Sorrento is in the Italian region of Campania about 50 kilometers (31 miles) south of Naples (Napoli) and 40 kilometers (25 miles) north of Salerno.
This resort town is the capital of the Sorrentine Peninsula, a tongue of land that is home to the towns of Sorrento, Sant’Agnello, Piano di Sorrento, Meta, and Vico Equense. The Amalfi Coast lines the opposite side of the peninsula, with A-list villages like Positano and Amalfi seeing millions of visitors a year.
The main square in Sorrento is called Piazza Tasso, where the pedestrian-only Corso Italia and Via San Cesareo set off. This is the heart of the historic center (“centro storico”) and the best area to book an accommodation in Sorrento, as it’s convenient to get around on foot, is thick with trattorias and cafés just steps away, and is a strategic point for setting off to explore the area’s highlights from Pompeii at the foot of Mt. Vesuvius to the Amalfi Coast. The town’s port sits just below the main square, where you can catch boat tours or ferries to Capri (home of the (Blue Grotto) and other destinations in the Bay of Naples and the Circumvesuviana train station is just a few minutes away on foot. Here, you can catch a train to Pompeii or Herculaneum or a Sita bus to Positano or Amalfi.
The history of Sorrento stretches back 1,000 years, so the town is rich in historic and cultural sights. For a good overview of the area’s history, stop at the Museo del Correale di Terranova Museum to visit its archaeological collection with finds dating from the ancient Greeks and Roman, a collection of precious Capodimonte porcelain, and paintings from the Neapolitan school. Be sure to take a stroll through the garden, as well.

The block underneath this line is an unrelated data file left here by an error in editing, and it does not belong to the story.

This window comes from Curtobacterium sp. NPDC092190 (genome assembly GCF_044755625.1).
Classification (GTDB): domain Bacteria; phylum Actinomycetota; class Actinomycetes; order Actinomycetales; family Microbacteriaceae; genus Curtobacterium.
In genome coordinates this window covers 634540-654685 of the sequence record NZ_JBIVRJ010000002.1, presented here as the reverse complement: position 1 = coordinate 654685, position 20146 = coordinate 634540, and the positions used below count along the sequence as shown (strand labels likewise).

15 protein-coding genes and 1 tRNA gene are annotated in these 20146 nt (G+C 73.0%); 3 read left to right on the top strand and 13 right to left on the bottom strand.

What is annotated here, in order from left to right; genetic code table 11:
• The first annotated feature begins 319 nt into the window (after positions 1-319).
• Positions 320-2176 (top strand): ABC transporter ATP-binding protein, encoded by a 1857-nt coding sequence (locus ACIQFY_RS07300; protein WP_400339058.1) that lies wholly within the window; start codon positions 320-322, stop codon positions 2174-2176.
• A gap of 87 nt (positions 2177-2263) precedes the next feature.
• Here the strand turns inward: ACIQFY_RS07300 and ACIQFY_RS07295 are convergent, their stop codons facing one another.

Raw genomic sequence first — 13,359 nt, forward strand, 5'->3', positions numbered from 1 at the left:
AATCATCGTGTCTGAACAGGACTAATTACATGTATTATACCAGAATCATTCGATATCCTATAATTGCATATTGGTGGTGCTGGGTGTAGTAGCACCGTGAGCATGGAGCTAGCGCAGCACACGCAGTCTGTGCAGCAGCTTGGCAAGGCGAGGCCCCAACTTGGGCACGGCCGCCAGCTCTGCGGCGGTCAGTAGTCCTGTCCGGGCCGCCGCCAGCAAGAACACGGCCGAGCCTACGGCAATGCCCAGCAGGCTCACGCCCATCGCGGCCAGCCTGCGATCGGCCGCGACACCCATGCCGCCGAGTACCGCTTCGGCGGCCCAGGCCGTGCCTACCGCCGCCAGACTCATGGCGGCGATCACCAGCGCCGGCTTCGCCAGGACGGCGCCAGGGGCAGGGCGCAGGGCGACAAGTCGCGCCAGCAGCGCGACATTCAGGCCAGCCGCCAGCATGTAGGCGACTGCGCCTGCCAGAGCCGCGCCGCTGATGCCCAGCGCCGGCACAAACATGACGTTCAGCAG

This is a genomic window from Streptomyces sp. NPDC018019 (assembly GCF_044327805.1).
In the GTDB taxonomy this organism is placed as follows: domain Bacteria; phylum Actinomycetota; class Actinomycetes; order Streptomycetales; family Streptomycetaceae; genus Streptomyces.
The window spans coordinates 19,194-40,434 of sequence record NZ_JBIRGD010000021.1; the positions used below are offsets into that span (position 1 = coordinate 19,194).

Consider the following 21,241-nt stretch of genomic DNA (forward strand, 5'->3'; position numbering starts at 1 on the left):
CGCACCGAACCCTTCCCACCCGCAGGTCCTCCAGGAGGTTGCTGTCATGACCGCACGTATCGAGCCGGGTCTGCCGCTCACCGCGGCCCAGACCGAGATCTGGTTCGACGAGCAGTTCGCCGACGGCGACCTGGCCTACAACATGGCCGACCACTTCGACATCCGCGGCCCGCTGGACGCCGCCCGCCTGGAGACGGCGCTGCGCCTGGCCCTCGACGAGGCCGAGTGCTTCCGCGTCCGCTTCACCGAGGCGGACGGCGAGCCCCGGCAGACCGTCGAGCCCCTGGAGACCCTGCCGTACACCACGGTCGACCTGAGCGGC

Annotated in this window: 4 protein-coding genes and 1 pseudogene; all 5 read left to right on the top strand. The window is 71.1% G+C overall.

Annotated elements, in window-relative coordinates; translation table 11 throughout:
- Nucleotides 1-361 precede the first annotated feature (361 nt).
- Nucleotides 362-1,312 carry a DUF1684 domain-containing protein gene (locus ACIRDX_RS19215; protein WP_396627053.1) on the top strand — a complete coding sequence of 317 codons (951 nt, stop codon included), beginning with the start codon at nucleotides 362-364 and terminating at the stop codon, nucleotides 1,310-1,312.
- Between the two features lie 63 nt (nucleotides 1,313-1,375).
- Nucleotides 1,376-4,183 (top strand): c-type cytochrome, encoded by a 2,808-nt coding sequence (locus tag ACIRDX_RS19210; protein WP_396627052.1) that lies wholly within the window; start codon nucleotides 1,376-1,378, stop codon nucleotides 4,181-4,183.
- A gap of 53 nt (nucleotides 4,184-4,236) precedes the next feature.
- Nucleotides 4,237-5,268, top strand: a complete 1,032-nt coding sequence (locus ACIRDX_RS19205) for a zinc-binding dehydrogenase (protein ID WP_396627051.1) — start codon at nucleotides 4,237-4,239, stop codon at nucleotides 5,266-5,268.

While you explore Sorrento’s historic center on foot, stop to admire the frescoed cupola of the del Sedil Dominova, where the local nobility would once gather. From here, walk the narrow lanes downhill to the entrance of the Villa Comunale, a beautiful public garden with a panoramic terrace that takes in all of the Bay of Naples. Along the way, stop to take in the Cloister of San Francesco, built in the 1300s, and the adjacent church. Take a moment to visit the local Church of Sant’Antonino, as well, to admire its fascinating collection of votive objects on the lower floor. Once you return to the main Piazza Tasso, look over the railing on the Valley of the Mills (Vallone dei Mulini), one of the many gorges that cut through the coastline from the mountain peaks to the water’s edge. Here you can take in the remains of a historic mill and woodworks. As evening falls, head down to Marina Grande, a charming fishing village where you can enjoy a dinner of fresh fish and seafood right on the water.
While you’re staying in Sorrento, visit the lovely Bagni della Regina Giovanna in Capo di Sorrento. This unique spot is made up of a natural pool contained in the remains of an ancient Roman villa. Passionate hikers can also take on the Punta Campanella trail that leads to the very far point of the Sorrentine Peninsula.